AT COP27, MOVE THE NEEDLE ON CLIMATE ACTION
- GS Paper 3: Climate Change
- Prelims exam: Commitments , Conferences
- Mains exam: What should be the key focus area at CoP 27?
- India and other developing economies are justifiably worried about the damage to growth from COVID-19, Russia’s war in Ukraine, and the global economy’s downturn.
- But these troubles pale in comparison with the climate catastrophe already resulting from the current trajectory of greenhouse gas (GHG) emissions, whose effects hit developing economies and the poor hardest.
- Rich countries are still unwilling to compensate for past excesses by expanding the massive financing that developing economies need for climate action.
- Many plans to reach carbon neutrality by 2050 are insufficient to help keep temperatures below 2 degrees Celsius as envisaged in the Paris Agreement.
- Rich countries, shown that they can mobilize vast resources to deal with global emergencies. As they did so in the global financial crisis of 2008–09 and the $15 trillion (by one estimate) in 2020, done brilliantly by major economies to fight COVID-19.
- When it comes to climate change, rich countries are failing dismal in meeting the UN goal of at least $100 billion annually in climate finance for developing countries.
Proceed the Year to Net Zero
- India’s dependence on fossil fuels is very high and has set a target date of 2070 for Net Zero.
- China is the world leader in renewable energy, but with coal and gas accounting for over 70% of energy production, the country continues to finance large-scale fossil fuel-based infrastructure.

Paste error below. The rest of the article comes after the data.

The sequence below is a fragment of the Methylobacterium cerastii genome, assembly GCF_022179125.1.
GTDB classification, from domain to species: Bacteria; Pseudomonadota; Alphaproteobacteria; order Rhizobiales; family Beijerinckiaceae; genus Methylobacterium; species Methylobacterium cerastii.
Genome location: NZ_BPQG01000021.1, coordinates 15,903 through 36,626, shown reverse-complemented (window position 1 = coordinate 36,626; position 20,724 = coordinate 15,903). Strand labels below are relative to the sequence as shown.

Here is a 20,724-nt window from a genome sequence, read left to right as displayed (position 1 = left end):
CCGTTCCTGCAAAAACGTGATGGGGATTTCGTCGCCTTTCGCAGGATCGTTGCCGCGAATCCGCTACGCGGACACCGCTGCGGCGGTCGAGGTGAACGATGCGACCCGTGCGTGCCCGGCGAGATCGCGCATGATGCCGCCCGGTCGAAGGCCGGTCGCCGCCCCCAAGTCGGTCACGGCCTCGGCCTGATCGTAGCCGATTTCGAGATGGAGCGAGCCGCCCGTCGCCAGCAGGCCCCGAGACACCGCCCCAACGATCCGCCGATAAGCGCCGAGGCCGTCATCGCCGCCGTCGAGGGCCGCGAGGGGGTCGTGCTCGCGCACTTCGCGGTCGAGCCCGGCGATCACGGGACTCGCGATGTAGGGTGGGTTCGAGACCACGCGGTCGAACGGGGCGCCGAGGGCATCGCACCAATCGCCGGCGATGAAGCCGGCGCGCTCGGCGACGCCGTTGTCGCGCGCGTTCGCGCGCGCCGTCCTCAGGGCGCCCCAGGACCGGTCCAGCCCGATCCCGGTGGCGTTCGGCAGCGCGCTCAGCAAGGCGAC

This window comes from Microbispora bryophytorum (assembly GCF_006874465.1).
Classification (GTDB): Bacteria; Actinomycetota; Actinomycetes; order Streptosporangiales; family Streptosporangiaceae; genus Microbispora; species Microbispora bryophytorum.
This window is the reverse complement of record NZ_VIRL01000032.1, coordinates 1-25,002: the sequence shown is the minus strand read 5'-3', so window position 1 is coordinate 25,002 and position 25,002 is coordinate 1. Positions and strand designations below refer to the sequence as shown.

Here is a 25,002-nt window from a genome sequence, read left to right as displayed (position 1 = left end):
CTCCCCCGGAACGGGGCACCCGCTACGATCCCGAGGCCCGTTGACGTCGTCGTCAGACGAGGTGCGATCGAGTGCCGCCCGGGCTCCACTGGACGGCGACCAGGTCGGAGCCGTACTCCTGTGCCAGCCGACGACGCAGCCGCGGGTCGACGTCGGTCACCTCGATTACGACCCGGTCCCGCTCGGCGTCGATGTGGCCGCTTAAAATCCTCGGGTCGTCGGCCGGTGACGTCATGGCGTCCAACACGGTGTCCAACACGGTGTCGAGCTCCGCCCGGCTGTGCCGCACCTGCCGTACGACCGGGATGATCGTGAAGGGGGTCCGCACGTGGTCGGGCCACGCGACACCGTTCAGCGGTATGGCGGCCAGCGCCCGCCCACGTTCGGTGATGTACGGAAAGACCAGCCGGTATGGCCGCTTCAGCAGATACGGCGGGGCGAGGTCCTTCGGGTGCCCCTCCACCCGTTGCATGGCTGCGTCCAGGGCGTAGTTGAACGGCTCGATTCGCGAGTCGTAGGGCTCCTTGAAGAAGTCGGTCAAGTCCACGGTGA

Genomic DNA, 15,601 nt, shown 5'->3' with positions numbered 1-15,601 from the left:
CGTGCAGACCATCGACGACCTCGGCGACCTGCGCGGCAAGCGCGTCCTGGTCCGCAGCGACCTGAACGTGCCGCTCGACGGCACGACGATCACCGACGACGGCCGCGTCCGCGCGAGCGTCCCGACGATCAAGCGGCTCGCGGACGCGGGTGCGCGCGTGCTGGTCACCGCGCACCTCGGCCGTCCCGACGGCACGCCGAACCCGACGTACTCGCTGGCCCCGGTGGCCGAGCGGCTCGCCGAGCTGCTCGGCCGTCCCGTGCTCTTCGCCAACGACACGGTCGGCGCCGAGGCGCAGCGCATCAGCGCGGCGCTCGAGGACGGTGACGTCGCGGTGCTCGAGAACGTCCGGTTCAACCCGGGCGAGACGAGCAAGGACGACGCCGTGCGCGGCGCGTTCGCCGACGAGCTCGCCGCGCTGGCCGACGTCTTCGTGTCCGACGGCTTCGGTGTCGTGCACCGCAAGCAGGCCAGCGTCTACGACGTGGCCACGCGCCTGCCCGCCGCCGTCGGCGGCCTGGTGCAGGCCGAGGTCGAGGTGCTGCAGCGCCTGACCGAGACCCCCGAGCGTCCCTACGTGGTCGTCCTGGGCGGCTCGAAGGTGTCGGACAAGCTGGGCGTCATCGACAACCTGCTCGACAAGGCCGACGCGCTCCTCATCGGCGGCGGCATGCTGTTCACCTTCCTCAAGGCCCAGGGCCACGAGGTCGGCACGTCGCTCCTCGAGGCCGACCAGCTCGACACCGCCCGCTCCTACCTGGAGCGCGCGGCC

- India and China strangely weakened the target of COP26 from “phase-out” of coal power to “phase-down”.
- Electric power has made progress in adopting renewable energy in its energy mix, but household heating and cooling requires a far larger switch than fossil fuels.
COP27, taking place in Sharm El-Sheikh, is an opportunity to move the needle. UNDP calls on all governments, private sector, civil society, and communities to champion and invest in responding to this global emergency, and in supporting countries to realize their pledges on climate action.
Pledge at COP 26
International Efforts to Combat Climate Change
|1980 – First International Climate Program
TheWorld Climate Research Programme (WCRP) was established in 1980 by theWorld Meteorological Organization (WMO) in Geneva and the International Council of Scientific Unions (ICSU) in Paris. It gave a critical boost to climate science, particularly in relation to the numerical simulation of atmospheric and oceanic phenomena.
|November 1988 – Creation of the Intergovernmental panel on climate change (Ipcc)
Starting in the 1970s, climate science matured, building on advances in numerical modeling and satellite imaging. But to understand the causes, challenges and consequences of climate change, scientific knowledge needed to be shared beyond borders. That is why the United Nations (U.N.) set up the Intergovernmental Panel on Climate Change (IPCC) in November 1988. The IPCC’s role is to prepare and publish reports that provide a clear and up-to-date picture of the current state of scientific knowledge relating to climate change.
|June 1992 – Rio Earth Summit
The international community kicked off the fight against climate change in June 1992 in Rio de Janeiro, Brazil, at the second Earth Summit. Following the conference, 166 countries signed the United Nations Framework Convention on Climate Change (UNFCCC), which acknowledges humanity’s role in global warming . Every year, a Conference of the Parties (COP ) brings together all of the countries that have ratified the Convention, which totaled 197 as of 2021.
|December 1997 – Kyoto Protocol
This international emissions reduction Agreement was adopted on December 11, 1997, at the third Conference of the Parties, in Kyoto, Japan, but did not come into effect until February 20051. The goal was to reduce emissions of six greenhouse gases by 5.2% versus 1990 levels at some point between 2008 and 2012. Various initiatives were accordingly introduced to curb emissions by the most developed countries.